“Our thoughts and prayers are with all of our fellow Americans and nobody wants to capitalize on anybody’s misfortune,” one investor told the Wall Street Journal. “But I will tell you, real-estate investors—when you take the emotion out of it—many of them have been waiting for this for a decade.”

If this sounds familiar, it should: it’s exactly the playbook investors used in New York and in cities around the world in the aftermath of the 2008 financial crisis. When the subprime market blew up and unemployment cascaded, homeowners and landlords alike faced difficulty making their mortgages. Private equity firms went on buying sprees and became the world’s biggest corporate landlords.

In New York City, when over 5,500 multifamily buildings faced fiscal and physical distress, these companies pooled capital from both private investors and institutional funds, such as union pensions and sovereign wealth funds, to buy up a major slice of New York’s housing sector at the bottom of the market. From 2005 to 2009, firms like BlackRock Realty Advisors bought approximately 100,000 units of rent regulated housing, advocates estimate— roughly one in ten available units.

Conditions for tenants deteriorated while real estate rates profit soared, more than doubling between 2010 and 2018 in many neighborhoods. Buildings flipped fast, with the volume of sales on rental apartment buildings skyrocketing from $1.29 bullion in 2010 to $8.31 billion in 2016. In short, in the aftermath of the crisis, investors turned larger profits than before while tenants suffered and homelessness spiked.

We now face a strikingly similar situation

Over 1 million people have lost work statewide, more than in the previous recession. In the Bronx, 41% of residents were receiving unemployment insurance by the summer. Between April and July 2020, 26% of New York tenants could not pay rent, and 39% more had little to no confidence that they could pay the following month. The state’s meager rent relief program has been so restrictive as to deny 57,000 tenants in need of financial assistance, the vast majority of applicants, and spent less than half of its federally allocated funds. This program was recently updated but remains limited, with many tenants fearing they will be rejected a second time. Many tenants continue to pay the rent while forgoing other necessary expenses or going deeper into usurious debt.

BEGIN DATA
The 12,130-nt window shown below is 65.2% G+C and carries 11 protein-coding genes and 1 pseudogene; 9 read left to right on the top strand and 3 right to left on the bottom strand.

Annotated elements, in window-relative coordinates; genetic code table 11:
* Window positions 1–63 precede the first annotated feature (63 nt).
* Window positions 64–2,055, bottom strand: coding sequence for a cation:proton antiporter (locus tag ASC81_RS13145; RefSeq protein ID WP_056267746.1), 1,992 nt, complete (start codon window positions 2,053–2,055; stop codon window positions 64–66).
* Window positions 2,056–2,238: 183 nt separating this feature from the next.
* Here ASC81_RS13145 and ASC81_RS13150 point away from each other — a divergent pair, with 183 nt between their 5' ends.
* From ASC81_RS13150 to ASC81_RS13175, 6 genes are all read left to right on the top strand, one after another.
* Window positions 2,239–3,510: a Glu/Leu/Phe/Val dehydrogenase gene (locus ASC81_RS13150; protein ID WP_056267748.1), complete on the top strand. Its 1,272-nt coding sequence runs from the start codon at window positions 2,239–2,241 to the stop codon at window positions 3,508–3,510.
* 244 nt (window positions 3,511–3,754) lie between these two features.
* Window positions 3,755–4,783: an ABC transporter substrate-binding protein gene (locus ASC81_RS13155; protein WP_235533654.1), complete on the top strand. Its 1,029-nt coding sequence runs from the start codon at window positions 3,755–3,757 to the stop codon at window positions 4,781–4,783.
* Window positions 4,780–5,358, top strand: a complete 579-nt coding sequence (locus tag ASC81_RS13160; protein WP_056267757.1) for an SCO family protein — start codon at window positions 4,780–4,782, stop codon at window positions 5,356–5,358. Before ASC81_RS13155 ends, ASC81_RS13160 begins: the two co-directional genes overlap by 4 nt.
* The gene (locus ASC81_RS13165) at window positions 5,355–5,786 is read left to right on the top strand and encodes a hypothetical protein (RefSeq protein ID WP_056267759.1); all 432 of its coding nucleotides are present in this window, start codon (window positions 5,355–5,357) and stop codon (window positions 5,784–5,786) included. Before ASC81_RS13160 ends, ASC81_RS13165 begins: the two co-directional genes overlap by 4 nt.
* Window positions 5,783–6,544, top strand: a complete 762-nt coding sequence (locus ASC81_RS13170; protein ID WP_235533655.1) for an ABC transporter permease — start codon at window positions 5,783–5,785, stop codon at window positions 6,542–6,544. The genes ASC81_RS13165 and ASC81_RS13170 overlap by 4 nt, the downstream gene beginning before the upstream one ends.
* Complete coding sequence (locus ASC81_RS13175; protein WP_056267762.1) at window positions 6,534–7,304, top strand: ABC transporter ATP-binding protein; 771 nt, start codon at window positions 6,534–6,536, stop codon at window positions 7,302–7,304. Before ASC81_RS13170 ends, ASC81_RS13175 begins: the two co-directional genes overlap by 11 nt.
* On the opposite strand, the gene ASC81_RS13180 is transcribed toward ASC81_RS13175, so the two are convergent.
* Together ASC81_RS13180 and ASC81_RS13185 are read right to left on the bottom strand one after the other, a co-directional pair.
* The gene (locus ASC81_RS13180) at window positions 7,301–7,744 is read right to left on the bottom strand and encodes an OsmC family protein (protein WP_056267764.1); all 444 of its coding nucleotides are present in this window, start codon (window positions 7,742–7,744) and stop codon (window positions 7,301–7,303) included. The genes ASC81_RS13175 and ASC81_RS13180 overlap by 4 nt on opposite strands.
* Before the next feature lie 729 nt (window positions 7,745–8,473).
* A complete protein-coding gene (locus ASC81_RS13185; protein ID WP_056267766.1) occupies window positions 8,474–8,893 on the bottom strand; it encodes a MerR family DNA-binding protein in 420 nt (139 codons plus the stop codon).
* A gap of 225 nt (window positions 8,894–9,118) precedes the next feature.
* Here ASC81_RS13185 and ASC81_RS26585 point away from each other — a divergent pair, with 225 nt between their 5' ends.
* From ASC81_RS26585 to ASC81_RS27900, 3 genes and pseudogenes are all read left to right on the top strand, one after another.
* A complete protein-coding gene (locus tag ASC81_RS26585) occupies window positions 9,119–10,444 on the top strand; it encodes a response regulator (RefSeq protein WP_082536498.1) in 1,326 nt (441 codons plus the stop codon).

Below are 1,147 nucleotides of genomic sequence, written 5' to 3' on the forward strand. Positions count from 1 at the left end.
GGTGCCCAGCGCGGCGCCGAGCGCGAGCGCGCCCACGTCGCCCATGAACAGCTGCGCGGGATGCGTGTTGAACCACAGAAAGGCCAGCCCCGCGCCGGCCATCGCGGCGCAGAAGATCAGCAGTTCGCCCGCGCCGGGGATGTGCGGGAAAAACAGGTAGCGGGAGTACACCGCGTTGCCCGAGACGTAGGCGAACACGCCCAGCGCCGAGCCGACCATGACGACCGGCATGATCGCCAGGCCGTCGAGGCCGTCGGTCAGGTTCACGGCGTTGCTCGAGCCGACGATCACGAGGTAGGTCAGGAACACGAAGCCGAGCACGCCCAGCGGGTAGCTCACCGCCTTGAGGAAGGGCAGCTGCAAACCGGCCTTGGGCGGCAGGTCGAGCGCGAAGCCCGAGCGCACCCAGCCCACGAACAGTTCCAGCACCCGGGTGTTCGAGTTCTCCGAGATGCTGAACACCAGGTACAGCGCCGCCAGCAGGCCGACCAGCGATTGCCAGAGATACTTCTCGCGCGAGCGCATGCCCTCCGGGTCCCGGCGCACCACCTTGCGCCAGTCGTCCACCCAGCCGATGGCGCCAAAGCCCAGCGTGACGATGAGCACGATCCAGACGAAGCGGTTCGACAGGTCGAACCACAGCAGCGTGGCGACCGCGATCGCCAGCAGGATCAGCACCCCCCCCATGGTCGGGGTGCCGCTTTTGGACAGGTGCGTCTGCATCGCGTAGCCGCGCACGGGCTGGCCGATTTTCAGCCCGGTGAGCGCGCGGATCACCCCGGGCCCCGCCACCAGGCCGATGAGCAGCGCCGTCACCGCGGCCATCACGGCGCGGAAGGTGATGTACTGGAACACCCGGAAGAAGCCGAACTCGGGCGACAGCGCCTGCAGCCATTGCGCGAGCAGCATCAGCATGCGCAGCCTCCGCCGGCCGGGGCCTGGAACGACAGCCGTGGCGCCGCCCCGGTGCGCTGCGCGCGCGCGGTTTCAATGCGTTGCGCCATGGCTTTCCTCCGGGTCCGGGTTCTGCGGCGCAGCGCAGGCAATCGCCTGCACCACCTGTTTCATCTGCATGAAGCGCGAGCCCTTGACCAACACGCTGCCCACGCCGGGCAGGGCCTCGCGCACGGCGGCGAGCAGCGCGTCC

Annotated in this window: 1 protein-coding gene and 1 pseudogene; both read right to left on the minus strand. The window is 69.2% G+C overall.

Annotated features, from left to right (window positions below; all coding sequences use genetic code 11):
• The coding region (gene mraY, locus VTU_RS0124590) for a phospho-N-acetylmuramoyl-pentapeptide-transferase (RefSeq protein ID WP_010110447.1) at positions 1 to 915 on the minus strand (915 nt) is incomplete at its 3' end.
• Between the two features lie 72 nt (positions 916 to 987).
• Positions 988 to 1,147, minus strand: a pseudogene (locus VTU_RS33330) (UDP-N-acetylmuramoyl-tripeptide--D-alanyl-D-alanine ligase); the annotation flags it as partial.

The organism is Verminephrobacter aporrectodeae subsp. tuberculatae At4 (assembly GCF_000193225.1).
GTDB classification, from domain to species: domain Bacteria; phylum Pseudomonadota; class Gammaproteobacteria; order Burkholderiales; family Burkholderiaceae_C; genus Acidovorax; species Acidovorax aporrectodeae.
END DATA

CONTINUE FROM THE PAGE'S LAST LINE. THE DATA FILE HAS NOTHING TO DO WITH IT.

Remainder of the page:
Short of some major intervention, rent arrears (unpaid rent) will continue to pile up past the historic highs set earlier this year—and firms like Blackstone will pull out the 2008 playbook and repeat it word for word.

Another Way Forward: Social Housing

Instead of allowing Wall Street to capture greater control over the housing market, New Yorkers should use the crisis to set a new trajectory—to reassert our control over our homes and make the state more affordable for the long term.

We can do this by converting distressed properties into social housing. We already have several forms of social housing, from public housing to limited-equity cooperatives, in New York City and across the state. Most were planned during economic crises and produced as part of the recoveries. 

First, the city and state should set aside funds to immediately buy out buildings on the brink of foreclosure. This can be done either through direct acquisition or by funding Community Land Trusts and community-based organizations, and should give residents the right to determine what form of social housing they want their buildings to become. Vouchers and operating subsidies should be added to make vacant apartments affordable to people currently facing homelessness. Programs for this purpose already exist, but are currently too poorly funded to make a dent in the crisis or to compete with private buyers.